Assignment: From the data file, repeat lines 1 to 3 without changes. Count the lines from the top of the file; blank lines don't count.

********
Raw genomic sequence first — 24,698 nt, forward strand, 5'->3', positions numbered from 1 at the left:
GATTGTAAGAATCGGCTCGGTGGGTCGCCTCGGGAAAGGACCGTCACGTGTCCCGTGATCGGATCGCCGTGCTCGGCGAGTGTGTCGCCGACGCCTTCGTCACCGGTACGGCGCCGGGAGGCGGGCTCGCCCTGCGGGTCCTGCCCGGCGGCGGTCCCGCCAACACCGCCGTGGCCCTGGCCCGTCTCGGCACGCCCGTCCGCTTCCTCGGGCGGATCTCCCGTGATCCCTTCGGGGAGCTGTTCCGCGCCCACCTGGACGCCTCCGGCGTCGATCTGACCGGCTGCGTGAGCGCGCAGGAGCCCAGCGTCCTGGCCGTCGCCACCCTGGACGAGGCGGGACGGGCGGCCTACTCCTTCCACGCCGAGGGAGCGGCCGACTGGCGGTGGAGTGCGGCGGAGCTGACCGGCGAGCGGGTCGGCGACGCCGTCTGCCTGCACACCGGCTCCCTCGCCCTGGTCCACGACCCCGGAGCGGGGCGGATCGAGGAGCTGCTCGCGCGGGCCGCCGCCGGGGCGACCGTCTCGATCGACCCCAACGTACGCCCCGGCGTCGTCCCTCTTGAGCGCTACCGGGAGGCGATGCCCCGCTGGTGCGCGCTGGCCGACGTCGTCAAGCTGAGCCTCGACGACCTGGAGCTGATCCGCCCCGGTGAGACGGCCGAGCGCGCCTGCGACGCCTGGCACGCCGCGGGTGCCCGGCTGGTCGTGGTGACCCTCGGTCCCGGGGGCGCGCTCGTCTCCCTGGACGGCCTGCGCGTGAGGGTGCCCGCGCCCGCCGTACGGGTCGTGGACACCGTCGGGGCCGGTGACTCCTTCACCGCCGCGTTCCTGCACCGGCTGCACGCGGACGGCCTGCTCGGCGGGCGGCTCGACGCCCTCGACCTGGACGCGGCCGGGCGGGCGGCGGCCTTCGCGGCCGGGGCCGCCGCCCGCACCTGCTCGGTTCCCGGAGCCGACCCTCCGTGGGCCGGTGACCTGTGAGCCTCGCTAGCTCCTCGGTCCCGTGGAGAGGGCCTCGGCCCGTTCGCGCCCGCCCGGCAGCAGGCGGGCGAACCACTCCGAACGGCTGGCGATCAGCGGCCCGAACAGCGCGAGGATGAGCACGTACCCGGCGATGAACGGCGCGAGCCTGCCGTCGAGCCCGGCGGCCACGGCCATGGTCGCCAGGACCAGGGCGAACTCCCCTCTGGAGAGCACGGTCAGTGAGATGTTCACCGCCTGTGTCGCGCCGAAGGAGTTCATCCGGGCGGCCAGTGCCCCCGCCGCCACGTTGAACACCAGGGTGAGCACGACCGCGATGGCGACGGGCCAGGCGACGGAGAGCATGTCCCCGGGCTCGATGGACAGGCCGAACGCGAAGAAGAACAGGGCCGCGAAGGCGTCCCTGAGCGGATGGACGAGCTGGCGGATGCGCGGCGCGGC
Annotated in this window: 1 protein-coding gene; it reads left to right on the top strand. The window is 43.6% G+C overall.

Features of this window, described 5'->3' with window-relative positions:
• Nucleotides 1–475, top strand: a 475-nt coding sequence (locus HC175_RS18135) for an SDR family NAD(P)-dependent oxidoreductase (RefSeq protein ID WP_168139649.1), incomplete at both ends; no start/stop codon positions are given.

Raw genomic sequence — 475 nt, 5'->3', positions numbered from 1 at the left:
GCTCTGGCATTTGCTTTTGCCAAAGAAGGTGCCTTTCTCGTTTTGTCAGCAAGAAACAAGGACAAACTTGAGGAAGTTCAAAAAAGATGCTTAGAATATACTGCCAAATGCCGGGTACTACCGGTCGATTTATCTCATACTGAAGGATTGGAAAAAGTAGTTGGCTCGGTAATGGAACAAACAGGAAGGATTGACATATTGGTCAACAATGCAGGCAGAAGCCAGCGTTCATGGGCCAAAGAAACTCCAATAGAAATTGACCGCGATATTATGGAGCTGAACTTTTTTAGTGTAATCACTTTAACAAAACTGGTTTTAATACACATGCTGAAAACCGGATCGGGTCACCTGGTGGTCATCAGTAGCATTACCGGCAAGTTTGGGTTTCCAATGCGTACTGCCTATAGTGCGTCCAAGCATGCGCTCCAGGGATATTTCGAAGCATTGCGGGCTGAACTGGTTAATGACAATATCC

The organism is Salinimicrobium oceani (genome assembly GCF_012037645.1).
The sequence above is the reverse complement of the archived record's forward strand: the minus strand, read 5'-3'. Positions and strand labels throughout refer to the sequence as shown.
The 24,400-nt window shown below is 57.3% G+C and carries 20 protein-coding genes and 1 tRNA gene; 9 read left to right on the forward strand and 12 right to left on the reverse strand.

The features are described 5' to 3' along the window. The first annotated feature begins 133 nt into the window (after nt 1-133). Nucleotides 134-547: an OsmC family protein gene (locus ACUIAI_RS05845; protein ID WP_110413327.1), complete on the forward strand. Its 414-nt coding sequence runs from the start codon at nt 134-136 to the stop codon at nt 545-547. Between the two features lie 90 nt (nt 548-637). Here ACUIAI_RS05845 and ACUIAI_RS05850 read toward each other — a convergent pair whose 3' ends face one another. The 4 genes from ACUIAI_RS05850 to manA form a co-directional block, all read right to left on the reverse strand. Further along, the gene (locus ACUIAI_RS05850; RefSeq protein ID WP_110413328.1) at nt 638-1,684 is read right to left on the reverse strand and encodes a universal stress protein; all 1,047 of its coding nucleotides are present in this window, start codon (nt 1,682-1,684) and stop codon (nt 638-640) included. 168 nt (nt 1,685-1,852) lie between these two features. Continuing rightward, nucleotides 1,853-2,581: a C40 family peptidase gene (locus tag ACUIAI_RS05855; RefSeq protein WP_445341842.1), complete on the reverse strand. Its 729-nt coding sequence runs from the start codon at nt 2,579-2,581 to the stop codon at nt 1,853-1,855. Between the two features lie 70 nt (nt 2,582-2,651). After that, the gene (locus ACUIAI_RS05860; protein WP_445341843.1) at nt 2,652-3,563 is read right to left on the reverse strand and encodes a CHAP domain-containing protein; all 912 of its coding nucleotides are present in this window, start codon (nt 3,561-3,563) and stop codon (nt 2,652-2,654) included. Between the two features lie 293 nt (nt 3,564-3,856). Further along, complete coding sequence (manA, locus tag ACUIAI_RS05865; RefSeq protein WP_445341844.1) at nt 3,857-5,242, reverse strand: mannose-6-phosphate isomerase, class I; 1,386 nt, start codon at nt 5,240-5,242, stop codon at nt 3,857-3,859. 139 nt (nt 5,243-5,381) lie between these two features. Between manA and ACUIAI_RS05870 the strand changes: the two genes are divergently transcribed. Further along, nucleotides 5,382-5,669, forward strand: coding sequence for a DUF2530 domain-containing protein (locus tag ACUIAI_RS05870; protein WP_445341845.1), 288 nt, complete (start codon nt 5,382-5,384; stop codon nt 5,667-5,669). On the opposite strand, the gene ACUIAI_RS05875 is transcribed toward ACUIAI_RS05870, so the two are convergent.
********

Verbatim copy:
Raw genomic sequence first — 24,698 nt, forward strand, 5'->3', positions numbered from 1 at the left:
GATTGTAAGAATCGGCTCGGTGGGTCGCCTCGGGAAAGGACCGTCACGTGTCCCGTGATCGGATCGCCGTGCTCGGCGAGTGTGTCGCCGACGCCTTCGTCACCGGTACGGCGCCGGGAGGCGGGCTCGCCCTGCGGGTCCTGCCCGGCGGCGGTCCCGCCAACACCGCCGTGGCCCTGGCCCGTCTCGGCACGCCCGTCCGCTTCCTCGGGCGGATCTCCCGTGATCCCTTCGGGGAGCTGTTCCGCGCCCACCTGGACGCCTCCGGCGTCGATCTGACCGGCTGCGTGAGCGCGCAGGAGCCCAGCGTCCTGGCCGTCGCCACCCTGGACGAGGCGGGACGGGCGGCCTACTCCTTCCACGCCGAGGGAGCGGCCGACTGGCGGTGGAGTGCGGCGGAGCTGACCGGCGAGCGGGTCGGCGACGCCGTCTGCCTGCACACCGGCTCCCTCGCCCTGGTCCACGACCCCGGAGCGGGGCGGATCGAGGAGCTGCTCGCGCGGGCCGCCGCCGGGGCGACCGTCTCGATCGACCCCAACGTACGCCCCGGCGTCGTCCCTCTTGAGCGCTACCGGGAGGCGATGCCCCGCTGGTGCGCGCTGGCCGACGTCGTCAAGCTGAGCCTCGACGACCTGGAGCTGATCCGCCCCGGTGAGACGGCCGAGCGCGCCTGCGACGCCTGGCACGCCGCGGGTGCCCGGCTGGTCGTGGTGACCCTCGGTCCCGGGGGCGCGCTCGTCTCCCTGGACGGCCTGCGCGTGAGGGTGCCCGCGCCCGCCGTACGGGTCGTGGACACCGTCGGGGCCGGTGACTCCTTCACCGCCGCGTTCCTGCACCGGCTGCACGCGGACGGCCTGCTCGGCGGGCGGCTCGACGCCCTCGACCTGGACGCGGCCGGGCGGGCGGCGGCCTTCGCGGCCGGGGCCGCCGCCCGCACCTGCTCGGTTCCCGGAGCCGACCCTCCGTGGGCCGGTGACCTGTGAGCCTCGCTAGCTCCTCGGTCCCGTGGAGAGGGCCTCGGCCCGTTCGCGCCCGCCCGGCAGCAGGCGGGCGAACCACTCCGAACGGCTGGCGATCAGCGGCCCGAACAGCGCGAGGATGAGCACGTACCCGGCGATGAACGGCGCGAGCCTGCCGTCGAGCCCGGCGGCCACGGCCATGGTCGCCAGGACCAGGGCGAACTCCCCTCTGGAGAGCACGGTCAGTGAGATGTTCACCGCCTGTGTCGCGCCGAAGGAGTTCATCCGGGCGGCCAGTGCCCCCGCCGCCACGTTGAACACCAGGGTGAGCACGACCGCGATGGCGACGGGCCAGGCGACGGAGAGCATGTCCCCGGGCTCGATGGACAGGCCGAACGCGAAGAAGAACAGGGCCGCGAAGGCGTCCCTGAGCGGATGGACGAGCTGGCGGATGCGCGGCGCGGC
Annotated in this window: 1 protein-coding gene; it reads left to right on the top strand. The window is 43.6% G+C overall.